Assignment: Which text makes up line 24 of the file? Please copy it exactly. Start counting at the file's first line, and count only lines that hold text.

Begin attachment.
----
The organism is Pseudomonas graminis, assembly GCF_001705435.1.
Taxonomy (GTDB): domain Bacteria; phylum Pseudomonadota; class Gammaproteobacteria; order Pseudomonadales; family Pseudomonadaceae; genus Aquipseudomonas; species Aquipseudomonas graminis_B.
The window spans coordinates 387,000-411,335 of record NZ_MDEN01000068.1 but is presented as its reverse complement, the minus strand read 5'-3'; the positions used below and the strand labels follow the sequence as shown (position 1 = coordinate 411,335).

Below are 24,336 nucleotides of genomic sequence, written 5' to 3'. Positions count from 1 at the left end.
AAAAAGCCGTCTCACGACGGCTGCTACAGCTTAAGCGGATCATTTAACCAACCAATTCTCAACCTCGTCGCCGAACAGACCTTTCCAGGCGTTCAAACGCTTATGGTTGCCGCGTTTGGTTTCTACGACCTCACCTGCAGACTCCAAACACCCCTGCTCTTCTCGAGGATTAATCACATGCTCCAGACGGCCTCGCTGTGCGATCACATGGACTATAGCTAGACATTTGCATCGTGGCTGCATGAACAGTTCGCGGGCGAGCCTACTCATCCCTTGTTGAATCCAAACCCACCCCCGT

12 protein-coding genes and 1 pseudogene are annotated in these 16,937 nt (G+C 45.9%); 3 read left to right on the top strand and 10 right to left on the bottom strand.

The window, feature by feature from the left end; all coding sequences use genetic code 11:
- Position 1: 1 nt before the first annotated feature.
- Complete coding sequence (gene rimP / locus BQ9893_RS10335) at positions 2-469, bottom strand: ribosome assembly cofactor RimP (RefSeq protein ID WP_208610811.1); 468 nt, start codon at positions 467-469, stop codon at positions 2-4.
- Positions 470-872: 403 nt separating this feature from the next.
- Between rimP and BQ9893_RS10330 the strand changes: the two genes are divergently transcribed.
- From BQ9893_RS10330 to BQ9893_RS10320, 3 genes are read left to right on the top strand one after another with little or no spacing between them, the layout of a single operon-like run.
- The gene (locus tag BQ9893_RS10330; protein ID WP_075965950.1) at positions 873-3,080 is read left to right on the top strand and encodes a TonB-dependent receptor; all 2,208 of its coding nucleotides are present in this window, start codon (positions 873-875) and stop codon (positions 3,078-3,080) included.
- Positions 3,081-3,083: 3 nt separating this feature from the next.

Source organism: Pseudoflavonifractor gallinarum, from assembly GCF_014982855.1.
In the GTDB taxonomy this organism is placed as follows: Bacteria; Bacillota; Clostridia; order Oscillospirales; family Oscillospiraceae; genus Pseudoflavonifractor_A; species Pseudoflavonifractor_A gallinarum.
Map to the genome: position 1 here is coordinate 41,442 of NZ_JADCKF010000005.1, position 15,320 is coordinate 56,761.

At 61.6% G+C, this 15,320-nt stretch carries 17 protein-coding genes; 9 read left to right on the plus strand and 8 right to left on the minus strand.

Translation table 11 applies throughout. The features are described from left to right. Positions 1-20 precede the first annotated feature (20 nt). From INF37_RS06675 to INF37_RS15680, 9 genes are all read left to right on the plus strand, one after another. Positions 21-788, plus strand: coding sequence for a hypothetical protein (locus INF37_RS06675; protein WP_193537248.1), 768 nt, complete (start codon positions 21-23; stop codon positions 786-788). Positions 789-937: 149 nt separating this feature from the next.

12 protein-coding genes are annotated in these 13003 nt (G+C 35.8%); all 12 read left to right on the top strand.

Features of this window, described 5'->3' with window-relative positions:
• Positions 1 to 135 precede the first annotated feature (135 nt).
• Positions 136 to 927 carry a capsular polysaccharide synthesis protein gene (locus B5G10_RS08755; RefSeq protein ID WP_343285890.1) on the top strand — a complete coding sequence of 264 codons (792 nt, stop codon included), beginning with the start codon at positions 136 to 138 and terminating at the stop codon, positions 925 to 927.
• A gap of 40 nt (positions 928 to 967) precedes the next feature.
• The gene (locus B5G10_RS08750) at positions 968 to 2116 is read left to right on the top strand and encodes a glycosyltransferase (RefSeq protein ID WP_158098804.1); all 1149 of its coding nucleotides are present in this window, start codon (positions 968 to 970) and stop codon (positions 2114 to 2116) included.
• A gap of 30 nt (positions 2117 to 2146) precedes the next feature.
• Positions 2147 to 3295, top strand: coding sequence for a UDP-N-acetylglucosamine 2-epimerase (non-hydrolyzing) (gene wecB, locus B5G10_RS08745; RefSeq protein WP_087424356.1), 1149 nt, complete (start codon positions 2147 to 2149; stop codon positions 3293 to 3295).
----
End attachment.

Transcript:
• A gap of 40 nt (positions 928 to 967) precedes the next feature.